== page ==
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Which could also be the same as saying everything's impossible in this family. It's the tightrope I walk between the Irish knowledge that cookies always crumble, and the Midwestern fact that a sunny disposition can get you anywhere...
Bridget Fox's life is full of blessings, including her husband Pierce, a talented sculptor, and her two delightful daughters. But her elder daughter, Maeve, doesn't seem to be developing the way she's supposed to. She doesn't respond when she's called. She doesn't like to be touched, and the slightest disturbance sends her into a frenzy. Suddenly Bridget, who has plenty of experience with travel and art and sophisticated pleasures, is facing challenges she's never imagined. And as she copes with loss, change, and uncertainty-sometimes with nothing to hold on to but Maeve, and her sense of humor- she begins to find a strength she's never imagined...
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Elizabeth Burns is an award-winning poet. She has won the Academy of American Poets Award, the Foley Award, the Gertrude Stein Award for Innovative Writing and the Lenore Marshall Award for Prose and for Poetry as well. Elizabeth teaches writing, women's studies and writing seminars in St. Paul, Minnesota.From Publishers Weekly:
The things that happen to Bridget Fox in this debut novel could make Job weep, but Bridget is funny on every page, and equally poignant. The overwhelming fact of Bridget's life is that her five-year-old daughter, Maeve, is autistic. Bridget describes what it's like to love a child when "she can't let you know she loves you back." Maeve wears a weighted vest to calm her and alternately giggles and moans to herself. She throws herself against a window and cracks it. This child would be too much for anyone, but Bridget has also suffered grievous losses: she divorced her philandering first husband and weathered the death of her beloved cousin. She and her current husband, Pierce, recently left their longtime home in Manhattan for Minneapolis, where Pierce, an internationally known sculptor, has a teaching job. Bridget has virtually no support system. Her father dies of cancer, her mother is chilly (she tells the desperate Bridget that she needs to find a good rinse for her graying hair). Pierce is soon diagnosed as manic-depressive. It's no wonder that Bridget tilts toward mental breakdown, but it is a wonder that she can be so engaging while coming unhinged-and that Burns manages to stave off melodrama with her dry wit and down-to-earth narration. Burns is a poet whose prose is lyrical, energetic and original. "We have crossed over into some world that I used to imagine was inhabited only by saints and martyrs, by mothers who grow patience like lizards grow tails." This hip and witty novel doesn't mince words about sex, mental illness or the exhaustion of child-rearing.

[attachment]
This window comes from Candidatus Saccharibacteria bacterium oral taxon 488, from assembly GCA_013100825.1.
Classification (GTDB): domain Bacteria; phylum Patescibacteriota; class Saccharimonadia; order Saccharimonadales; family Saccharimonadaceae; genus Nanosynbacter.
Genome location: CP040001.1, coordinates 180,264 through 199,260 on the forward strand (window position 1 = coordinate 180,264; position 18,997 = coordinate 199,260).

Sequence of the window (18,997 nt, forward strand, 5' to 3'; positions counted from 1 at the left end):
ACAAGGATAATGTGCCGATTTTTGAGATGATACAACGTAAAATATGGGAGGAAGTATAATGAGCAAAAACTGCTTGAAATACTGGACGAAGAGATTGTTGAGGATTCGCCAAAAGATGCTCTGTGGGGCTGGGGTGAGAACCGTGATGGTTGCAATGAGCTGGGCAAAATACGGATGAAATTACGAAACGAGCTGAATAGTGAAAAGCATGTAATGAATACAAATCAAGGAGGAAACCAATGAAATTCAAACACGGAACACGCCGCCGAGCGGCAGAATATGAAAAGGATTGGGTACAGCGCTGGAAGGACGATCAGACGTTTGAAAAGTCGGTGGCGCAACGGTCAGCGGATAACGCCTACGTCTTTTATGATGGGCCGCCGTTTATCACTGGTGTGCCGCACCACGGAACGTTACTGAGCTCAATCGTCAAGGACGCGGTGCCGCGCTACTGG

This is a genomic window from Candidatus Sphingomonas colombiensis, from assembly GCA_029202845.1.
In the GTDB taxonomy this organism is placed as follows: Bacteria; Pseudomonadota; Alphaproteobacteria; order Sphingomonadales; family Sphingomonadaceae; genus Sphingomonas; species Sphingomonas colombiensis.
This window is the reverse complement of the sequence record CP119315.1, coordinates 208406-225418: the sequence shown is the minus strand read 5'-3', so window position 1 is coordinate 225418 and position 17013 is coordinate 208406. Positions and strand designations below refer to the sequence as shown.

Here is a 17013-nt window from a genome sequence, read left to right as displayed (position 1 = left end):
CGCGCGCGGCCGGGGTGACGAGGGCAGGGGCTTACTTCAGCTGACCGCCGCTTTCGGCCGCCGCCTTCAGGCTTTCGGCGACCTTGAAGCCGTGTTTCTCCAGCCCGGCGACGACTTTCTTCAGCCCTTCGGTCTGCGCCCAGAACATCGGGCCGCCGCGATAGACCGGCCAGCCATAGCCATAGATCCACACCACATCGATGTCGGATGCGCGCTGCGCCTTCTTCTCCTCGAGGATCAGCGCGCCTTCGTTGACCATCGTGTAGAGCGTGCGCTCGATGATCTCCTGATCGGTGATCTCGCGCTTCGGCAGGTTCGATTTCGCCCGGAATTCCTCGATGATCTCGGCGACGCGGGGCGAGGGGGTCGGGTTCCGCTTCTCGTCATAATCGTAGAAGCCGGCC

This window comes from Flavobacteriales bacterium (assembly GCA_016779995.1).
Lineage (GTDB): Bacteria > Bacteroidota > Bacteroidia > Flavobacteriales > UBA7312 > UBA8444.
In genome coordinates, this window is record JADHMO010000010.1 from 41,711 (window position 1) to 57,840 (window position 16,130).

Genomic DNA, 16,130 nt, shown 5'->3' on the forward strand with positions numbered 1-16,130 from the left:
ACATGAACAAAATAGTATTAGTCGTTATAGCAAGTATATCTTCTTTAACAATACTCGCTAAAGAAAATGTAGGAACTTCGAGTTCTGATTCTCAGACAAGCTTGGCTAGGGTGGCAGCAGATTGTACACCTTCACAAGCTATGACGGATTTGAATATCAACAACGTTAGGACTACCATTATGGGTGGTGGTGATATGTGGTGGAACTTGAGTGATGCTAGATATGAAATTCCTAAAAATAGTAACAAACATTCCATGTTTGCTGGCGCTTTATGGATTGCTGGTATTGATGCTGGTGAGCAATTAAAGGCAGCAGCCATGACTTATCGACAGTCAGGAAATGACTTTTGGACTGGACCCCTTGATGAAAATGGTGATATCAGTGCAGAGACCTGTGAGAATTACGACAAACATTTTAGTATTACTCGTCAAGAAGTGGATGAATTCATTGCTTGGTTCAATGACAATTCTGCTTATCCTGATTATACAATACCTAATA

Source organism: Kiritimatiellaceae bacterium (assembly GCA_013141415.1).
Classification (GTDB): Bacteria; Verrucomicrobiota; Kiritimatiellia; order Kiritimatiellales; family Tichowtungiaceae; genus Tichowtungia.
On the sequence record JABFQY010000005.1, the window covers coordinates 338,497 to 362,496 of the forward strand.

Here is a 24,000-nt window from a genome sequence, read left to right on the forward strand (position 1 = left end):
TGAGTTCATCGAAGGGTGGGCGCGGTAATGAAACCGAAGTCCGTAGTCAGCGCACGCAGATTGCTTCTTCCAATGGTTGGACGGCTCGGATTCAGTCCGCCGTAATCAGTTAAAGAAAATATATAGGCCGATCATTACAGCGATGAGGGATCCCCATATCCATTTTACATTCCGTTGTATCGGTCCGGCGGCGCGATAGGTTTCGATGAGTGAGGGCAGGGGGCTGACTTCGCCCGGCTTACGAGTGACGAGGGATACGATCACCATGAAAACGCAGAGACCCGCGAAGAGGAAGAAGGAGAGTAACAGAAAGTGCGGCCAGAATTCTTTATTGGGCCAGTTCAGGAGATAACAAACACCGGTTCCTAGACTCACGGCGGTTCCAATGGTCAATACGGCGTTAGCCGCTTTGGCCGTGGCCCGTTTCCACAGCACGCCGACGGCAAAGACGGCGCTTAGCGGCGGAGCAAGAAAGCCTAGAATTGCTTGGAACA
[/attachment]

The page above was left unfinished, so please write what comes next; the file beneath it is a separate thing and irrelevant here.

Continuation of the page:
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Book Description Berkley Trade, 2004. Paperback. Condition: New. New Paperback. Seller Inventory # mon0000018251
Book Description Berkley Trade May 2004, 2004. Trade Paperback. Condition: New. Seller Inventory # 14529
Book Description Berkley, 2004. Condition: New. book. Seller Inventory # M0425195929
Book Description Berkley Trade, 2004. Paperback. Condition: Brand New. reprint edition. 304 pages. 8.25x5.00x0.75 inches. In Stock. Seller Inventory # zk0425195929
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